Several days ago, with rumours circulating that the Hong Kong government was planning to cut the city’s cellular networks, citizens responded by downloading the Firechat app (made by the company Open Garden). It allows smartphone users to talk to one another “off the grid”, in the absence of a mobile signal or access to the internet.

By making use of Bluetooth and Wi-Fi, messages are spread in a daisy-chain fashion, jumping from one user to the next. The system is particularly effective when large numbers of people are congregated together. That helps explain why there has been a huge surge in downloads, with more than 100,000 new accounts created in less than 24 hours.

What are the chances of survival and success of the umbrella uprising? Plain talking is needed: the umbrellas are up because the application of state force has already begun in Hong Kong. Pepper spray and tear gas are violence. So are arrests, agents provocateurs and the slow-down of the Internet.

These all may be signs that the assassins are preparing their slaughter. If they are, then they should be warned. The systematic use of violence – for instance in the form of armed troops and armoured vehicles of the People’s Liberation Army, which has units stationed in Hong Kong – would not just be a spiritual and political catastrophe for the citizens of Hong Kong, or their economy.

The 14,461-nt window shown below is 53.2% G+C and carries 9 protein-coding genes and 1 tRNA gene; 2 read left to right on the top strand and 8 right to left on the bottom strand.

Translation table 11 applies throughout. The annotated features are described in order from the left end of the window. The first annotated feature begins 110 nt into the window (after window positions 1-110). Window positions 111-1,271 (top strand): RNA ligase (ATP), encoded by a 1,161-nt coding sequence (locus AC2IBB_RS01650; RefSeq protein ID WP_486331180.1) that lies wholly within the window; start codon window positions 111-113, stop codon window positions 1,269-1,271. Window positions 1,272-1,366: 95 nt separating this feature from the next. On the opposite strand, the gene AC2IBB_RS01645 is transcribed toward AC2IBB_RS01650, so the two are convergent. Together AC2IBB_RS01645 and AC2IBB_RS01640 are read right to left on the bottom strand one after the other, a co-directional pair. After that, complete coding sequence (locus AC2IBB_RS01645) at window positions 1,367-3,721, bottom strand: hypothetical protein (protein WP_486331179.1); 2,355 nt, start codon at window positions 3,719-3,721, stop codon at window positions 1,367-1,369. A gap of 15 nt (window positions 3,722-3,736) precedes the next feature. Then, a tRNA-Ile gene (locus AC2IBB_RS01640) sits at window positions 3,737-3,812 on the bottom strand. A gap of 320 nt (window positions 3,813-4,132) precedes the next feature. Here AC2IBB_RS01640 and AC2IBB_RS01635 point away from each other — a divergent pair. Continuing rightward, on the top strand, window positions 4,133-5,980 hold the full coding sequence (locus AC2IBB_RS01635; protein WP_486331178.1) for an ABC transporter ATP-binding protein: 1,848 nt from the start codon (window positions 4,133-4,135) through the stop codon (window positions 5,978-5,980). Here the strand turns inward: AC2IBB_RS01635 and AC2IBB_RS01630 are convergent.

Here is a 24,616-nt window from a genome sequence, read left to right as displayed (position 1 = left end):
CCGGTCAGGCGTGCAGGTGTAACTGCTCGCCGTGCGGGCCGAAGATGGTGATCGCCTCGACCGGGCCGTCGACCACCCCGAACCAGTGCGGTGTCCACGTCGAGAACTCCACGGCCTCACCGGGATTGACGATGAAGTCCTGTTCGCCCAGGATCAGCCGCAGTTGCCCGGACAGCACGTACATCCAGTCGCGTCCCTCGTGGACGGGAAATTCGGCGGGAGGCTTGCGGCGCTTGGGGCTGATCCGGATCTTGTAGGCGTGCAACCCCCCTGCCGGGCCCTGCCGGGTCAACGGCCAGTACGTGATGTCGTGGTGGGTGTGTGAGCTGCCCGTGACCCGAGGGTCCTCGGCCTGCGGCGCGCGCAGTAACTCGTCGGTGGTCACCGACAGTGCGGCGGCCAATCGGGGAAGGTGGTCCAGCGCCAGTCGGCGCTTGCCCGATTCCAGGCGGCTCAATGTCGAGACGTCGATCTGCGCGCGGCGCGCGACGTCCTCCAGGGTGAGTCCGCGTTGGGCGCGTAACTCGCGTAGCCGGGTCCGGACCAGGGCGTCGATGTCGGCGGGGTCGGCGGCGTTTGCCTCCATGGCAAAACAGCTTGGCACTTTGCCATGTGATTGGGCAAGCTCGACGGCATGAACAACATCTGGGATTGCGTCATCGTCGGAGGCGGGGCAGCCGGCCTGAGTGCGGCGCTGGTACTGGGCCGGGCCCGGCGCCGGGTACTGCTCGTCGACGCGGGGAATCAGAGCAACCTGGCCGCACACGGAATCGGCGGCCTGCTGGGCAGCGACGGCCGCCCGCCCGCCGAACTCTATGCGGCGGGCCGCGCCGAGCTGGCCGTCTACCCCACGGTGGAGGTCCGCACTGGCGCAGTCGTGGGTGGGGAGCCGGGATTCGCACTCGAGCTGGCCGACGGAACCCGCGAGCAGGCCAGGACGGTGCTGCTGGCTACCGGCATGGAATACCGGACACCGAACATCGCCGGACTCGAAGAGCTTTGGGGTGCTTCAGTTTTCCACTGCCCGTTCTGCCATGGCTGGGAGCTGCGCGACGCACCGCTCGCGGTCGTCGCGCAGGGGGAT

Chinese President Xi Jinping has reportedly said that the reason the Soviet Union fell apart in 1991 was that no-one “had the balls to stand up for it”. For reasons of dealing with his enemies at home and staying on top, he may already have decided that force is now required.

Yet the crushing of the umbrella uprising with violence would be yet another “soft power” defeat and foreign policy disaster for the Chinese Communist Party (CCP). It would reveal the hypocrisy of its phantom democracy. A violent clampdown would make a mockery of the claim that “the people” are the basis of its authority.

Crushing the protest would prove, if further proof be needed, that force is the fist in the pocket of CCP power, that violence is its ultimate resource. And a second Tiananmen might well spread resistance.

A crackdown would certainly toughen the resolve of democrats in Taiwan. Hence the verbal acrobatics of President Ma Ying-Jeou, who fears that something similar, possibly something much bigger, will erupt in his country, where local elections are scheduled for the last week of November. During the past day, in a rare interview with Al Jazeera, Ma Ying-Jeou acknowledged that thanks to the umbrella uprising, and the stubborness of the CCP, the fates of Hong Kong and Taiwan are tied together as never before.